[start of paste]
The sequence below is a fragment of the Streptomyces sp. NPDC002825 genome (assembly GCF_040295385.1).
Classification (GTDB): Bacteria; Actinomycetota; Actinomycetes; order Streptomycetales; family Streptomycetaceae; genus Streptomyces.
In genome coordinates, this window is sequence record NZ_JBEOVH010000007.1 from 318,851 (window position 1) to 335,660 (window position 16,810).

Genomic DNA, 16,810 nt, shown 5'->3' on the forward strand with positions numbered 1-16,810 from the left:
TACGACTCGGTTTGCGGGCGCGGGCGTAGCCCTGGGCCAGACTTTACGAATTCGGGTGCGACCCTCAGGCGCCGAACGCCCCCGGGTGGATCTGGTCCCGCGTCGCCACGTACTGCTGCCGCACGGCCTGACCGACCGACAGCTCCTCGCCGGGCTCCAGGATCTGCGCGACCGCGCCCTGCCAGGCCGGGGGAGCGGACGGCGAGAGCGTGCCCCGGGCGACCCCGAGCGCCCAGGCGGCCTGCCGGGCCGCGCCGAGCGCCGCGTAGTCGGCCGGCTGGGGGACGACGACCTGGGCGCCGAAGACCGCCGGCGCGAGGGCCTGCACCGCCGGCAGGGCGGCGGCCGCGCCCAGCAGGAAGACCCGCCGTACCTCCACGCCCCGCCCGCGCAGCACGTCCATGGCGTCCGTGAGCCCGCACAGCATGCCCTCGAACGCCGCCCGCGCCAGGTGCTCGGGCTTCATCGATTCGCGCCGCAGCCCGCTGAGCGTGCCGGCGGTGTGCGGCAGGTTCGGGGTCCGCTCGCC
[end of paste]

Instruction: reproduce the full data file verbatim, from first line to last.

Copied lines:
The sequence below is a fragment of the Streptomyces sp. NPDC002825 genome (assembly GCF_040295385.1).
Classification (GTDB): Bacteria; Actinomycetota; Actinomycetes; order Streptomycetales; family Streptomycetaceae; genus Streptomyces.
In genome coordinates, this window is sequence record NZ_JBEOVH010000007.1 from 318,851 (window position 1) to 335,660 (window position 16,810).

Genomic DNA, 16,810 nt, shown 5'->3' on the forward strand with positions numbered 1-16,810 from the left:
TACGACTCGGTTTGCGGGCGCGGGCGTAGCCCTGGGCCAGACTTTACGAATTCGGGTGCGACCCTCAGGCGCCGAACGCCCCCGGGTGGATCTGGTCCCGCGTCGCCACGTACTGCTGCCGCACGGCCTGACCGACCGACAGCTCCTCGCCGGGCTCCAGGATCTGCGCGACCGCGCCCTGCCAGGCCGGGGGAGCGGACGGCGAGAGCGTGCCCCGGGCGACCCCGAGCGCCCAGGCGGCCTGCCGGGCCGCGCCGAGCGCCGCGTAGTCGGCCGGCTGGGGGACGACGACCTGGGCGCCGAAGACCGCCGGCGCGAGGGCCTGCACCGCCGGCAGGGCGGCGGCCGCGCCCAGCAGGAAGACCCGCCGTACCTCCACGCCCCGCCCGCGCAGCACGTCCATGGCGTCCGTGAGCCCGCACAGCATGCCCTCGAACGCCGCCCGCGCCAGGTGCTCGGGCTTCATCGATTCGCGCCGCAGCCCGCTGAGCGTGCCGGCGGTGTGCGGCAGGTTCGGGGTCCGCTCGCC